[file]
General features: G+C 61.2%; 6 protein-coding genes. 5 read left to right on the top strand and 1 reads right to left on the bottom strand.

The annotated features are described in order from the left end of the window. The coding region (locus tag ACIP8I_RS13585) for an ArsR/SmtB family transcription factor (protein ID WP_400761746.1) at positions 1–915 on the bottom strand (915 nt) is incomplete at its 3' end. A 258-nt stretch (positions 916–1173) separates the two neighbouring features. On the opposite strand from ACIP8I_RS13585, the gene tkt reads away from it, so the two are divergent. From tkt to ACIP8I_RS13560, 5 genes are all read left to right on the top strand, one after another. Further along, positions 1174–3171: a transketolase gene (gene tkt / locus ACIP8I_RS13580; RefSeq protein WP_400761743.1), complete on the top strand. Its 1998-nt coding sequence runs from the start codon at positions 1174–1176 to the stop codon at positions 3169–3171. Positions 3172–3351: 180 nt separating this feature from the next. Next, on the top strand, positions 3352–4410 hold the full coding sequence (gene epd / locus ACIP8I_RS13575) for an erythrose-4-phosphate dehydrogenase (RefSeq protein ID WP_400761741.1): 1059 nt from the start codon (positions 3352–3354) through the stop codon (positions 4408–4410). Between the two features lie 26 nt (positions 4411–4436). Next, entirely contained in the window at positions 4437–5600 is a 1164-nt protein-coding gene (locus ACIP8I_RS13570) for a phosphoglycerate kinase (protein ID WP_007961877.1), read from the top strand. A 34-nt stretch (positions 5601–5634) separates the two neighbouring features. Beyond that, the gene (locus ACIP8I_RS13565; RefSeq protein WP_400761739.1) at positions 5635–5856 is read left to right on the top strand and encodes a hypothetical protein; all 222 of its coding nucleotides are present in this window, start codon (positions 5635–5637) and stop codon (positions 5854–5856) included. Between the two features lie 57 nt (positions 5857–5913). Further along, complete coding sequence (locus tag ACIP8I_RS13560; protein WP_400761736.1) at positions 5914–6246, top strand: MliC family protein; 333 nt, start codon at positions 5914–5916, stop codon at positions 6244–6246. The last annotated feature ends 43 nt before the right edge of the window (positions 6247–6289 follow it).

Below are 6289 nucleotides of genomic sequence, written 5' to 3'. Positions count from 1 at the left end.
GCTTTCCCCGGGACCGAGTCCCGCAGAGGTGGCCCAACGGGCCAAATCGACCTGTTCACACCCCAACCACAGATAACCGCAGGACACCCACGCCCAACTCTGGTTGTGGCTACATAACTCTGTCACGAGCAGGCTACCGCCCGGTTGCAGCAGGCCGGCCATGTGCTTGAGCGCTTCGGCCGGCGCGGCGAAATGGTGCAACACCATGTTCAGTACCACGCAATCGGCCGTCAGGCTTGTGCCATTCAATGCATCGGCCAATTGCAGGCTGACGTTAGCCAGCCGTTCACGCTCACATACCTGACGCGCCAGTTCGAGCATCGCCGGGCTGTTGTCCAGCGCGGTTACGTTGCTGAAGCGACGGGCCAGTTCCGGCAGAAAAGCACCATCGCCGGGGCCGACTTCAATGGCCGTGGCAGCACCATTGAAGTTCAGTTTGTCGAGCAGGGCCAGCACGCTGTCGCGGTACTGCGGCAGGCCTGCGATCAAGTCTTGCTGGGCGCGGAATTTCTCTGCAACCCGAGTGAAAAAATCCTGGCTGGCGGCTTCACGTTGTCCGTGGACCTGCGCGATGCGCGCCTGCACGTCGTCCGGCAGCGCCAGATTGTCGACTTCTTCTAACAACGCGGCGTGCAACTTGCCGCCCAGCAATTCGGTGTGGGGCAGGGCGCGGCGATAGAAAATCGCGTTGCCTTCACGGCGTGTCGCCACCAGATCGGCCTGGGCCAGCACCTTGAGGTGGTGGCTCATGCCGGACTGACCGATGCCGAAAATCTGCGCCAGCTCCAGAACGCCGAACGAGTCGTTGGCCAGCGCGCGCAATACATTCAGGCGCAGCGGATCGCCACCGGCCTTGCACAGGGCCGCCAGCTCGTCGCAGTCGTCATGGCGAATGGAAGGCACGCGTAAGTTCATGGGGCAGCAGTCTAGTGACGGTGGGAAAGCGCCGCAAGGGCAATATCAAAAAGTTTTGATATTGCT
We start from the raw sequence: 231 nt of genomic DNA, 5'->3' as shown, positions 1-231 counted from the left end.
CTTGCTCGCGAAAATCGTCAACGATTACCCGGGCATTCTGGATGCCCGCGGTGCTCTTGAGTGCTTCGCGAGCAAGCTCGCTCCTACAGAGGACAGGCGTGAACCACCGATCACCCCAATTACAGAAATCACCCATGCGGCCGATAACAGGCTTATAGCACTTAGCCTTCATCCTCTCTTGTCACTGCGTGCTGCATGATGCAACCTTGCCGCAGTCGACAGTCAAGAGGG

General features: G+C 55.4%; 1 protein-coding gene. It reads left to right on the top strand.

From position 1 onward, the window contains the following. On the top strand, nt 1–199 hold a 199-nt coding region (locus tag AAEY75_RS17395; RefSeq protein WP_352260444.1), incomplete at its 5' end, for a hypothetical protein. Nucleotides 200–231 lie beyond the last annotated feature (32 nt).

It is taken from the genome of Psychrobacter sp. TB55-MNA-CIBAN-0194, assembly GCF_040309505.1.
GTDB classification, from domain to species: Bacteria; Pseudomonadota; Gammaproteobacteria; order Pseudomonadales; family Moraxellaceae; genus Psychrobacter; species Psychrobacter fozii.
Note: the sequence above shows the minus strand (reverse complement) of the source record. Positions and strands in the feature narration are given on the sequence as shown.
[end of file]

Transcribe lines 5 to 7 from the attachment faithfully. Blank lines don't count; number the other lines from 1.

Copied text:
We start from the raw sequence: 231 nt of genomic DNA, 5'->3' as shown, positions 1-231 counted from the left end.
CTTGCTCGCGAAAATCGTCAACGATTACCCGGGCATTCTGGATGCCCGCGGTGCTCTTGAGTGCTTCGCGAGCAAGCTCGCTCCTACAGAGGACAGGCGTGAACCACCGATCACCCCAATTACAGAAATCACCCATGCGGCCGATAACAGGCTTATAGCACTTAGCCTTCATCCTCTCTTGTCACTGCGTGCTGCATGATGCAACCTTGCCGCAGTCGACAGTCAAGAGGG

General features: G+C 55.4%; 1 protein-coding gene. It reads left to right on the top strand.